Sample videos and tutorials help you see what formats and features are available with TouchCast. If you want to get started right away, you can simply choose a template and press Record. However, virtually any video recording and editing app can create that kind of video. Instead of recording right away, take some time to explore the features. For example, maybe you want to add a Google newsreel or a Twitter feed related to the theme of your video. Perhaps you want to pre-write a script and use the teleprompter to guide you as you read it on the screen. If you're going for a specific feel, you might want to play around with the video filters or add in a few funky sound effects. Then, when you're ready, you can record and edit your video. Once finished, save the video privately or opt to make it public and share it on Facebook, Twitter, or YouTube.
The app requires users to be at least 13 years old, and teens under 18 need a parent's permission to use the app. Other TouchCast users can view and leave comments on videos not marked as "local," so there are some privacy concerns. There's also the potential for students to encounter iffy content using the app, but TouchCast's community guidelines discourage sexually explicit content, violence, and hate speech.
When it comes to sharing what they've learned, students need to think beyond the traditional essay, research paper, poster, or slideshow presentation. TouchCast helps students take their projects further. Not only can they create their own videos, they can also extend their videos by adding current events, social networking feeds, and other apps to make their videos more comprehensive and much more interesting. Students will also learn to think critically about their videos; instead of adding in as many special effects as they can, they'll learn to choose the effects wisely and only add apps and content that enhance their presentations.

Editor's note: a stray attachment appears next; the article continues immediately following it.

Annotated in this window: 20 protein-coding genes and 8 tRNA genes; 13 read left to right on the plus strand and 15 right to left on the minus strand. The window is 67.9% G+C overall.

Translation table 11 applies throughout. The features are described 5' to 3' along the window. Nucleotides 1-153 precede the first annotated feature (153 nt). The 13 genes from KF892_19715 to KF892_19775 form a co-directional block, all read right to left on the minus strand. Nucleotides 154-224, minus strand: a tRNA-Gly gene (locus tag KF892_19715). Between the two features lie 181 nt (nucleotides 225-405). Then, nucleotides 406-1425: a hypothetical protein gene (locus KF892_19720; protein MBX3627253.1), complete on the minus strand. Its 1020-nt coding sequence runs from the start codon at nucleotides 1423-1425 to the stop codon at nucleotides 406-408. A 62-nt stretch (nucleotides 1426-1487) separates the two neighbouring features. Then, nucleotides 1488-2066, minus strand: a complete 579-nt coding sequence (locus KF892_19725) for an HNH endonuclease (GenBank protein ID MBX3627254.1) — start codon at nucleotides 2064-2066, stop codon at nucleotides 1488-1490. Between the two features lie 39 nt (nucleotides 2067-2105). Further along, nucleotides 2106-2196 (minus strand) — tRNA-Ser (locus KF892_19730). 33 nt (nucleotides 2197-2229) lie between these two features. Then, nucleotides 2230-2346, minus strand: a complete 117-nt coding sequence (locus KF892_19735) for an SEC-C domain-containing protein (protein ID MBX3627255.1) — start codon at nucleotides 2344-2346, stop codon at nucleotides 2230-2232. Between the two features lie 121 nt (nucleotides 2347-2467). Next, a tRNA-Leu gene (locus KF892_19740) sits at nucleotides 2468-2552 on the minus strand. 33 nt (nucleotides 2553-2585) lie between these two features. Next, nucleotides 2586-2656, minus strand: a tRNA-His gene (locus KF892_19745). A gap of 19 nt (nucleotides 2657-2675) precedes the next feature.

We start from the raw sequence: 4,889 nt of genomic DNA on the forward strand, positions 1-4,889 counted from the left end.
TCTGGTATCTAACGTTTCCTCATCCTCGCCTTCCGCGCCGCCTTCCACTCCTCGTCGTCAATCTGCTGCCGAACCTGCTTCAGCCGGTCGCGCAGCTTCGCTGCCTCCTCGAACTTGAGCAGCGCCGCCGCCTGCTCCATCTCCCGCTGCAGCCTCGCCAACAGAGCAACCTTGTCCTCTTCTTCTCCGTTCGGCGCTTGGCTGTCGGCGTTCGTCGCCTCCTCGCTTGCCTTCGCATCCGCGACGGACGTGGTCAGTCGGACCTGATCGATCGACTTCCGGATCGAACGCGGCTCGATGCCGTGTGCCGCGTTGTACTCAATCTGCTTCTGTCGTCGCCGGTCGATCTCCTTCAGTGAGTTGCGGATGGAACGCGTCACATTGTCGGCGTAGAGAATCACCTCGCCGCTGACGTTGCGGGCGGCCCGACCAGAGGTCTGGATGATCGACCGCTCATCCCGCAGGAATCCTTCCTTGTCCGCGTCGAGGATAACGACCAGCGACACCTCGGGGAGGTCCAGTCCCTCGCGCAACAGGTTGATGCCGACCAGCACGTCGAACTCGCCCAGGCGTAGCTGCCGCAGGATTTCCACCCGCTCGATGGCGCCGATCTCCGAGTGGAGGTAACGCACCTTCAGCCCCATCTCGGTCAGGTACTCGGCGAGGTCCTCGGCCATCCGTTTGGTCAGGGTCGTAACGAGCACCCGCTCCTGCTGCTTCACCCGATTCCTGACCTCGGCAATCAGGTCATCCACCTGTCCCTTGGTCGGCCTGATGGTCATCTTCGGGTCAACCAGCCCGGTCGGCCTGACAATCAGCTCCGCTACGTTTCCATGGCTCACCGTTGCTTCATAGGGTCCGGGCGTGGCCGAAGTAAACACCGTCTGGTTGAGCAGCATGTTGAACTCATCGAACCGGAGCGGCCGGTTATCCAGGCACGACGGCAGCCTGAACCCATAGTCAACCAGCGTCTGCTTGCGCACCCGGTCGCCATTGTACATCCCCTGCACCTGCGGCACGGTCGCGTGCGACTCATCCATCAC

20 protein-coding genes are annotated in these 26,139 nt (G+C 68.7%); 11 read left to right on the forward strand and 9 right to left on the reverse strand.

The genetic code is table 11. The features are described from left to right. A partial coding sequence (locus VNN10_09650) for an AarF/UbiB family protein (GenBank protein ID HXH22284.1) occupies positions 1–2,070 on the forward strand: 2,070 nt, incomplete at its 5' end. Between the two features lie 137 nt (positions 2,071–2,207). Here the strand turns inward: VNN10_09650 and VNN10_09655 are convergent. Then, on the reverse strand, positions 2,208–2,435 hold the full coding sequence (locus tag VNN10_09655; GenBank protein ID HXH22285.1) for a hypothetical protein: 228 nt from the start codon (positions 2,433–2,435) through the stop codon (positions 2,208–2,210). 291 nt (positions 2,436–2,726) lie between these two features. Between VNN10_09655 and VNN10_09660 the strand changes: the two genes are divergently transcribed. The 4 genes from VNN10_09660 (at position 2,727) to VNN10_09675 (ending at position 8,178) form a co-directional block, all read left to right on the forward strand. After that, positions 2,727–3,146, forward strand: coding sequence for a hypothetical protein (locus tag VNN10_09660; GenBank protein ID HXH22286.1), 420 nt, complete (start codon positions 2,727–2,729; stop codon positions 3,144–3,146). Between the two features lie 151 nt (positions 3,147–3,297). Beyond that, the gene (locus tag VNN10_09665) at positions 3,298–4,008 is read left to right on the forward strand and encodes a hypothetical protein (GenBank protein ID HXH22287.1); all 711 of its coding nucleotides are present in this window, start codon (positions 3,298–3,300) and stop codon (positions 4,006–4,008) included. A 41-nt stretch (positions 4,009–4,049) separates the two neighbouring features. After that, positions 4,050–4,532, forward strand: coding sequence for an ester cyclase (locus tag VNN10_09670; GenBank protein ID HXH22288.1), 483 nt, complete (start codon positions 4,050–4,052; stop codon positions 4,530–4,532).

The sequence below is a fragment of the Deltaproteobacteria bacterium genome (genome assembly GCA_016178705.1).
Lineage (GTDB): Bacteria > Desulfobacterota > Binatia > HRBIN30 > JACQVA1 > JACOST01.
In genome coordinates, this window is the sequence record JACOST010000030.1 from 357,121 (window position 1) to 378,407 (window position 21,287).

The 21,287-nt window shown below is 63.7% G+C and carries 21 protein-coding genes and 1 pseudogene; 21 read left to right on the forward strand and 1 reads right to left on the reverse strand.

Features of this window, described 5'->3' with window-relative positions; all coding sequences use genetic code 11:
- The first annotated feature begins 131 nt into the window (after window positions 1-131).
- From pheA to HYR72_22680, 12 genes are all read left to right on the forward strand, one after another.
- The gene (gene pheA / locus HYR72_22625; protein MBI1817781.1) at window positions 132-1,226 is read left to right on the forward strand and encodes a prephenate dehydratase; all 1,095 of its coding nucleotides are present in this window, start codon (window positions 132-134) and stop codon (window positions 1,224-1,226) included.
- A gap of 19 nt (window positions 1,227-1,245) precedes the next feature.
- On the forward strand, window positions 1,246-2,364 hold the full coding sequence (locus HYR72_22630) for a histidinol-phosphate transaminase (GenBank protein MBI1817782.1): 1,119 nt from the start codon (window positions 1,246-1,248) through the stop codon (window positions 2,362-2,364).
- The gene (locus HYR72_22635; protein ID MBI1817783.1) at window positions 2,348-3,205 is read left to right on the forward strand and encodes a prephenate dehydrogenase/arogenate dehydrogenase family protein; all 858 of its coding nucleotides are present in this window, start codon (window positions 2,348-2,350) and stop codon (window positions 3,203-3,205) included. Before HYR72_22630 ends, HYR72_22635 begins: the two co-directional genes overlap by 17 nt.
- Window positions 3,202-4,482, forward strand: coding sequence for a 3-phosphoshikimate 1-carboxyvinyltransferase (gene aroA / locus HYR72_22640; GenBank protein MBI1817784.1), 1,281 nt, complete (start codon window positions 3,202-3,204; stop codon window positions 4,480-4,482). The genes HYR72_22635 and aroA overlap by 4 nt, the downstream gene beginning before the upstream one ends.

Teachers in nearly every subject area can have students create a video to complement or, in some cases, replace a research paper or other project. For example, students in social studies may use the breaking news template to create a newscast about a current event or an important event in history. In language arts, students may create videos to summarize what's going on in a book, modernize scenes, or give book reviews. Science and math teachers may have students use the how-to template to describe important skills and concepts, or use some of the news headlines to present real-world examples of what they're learning in class.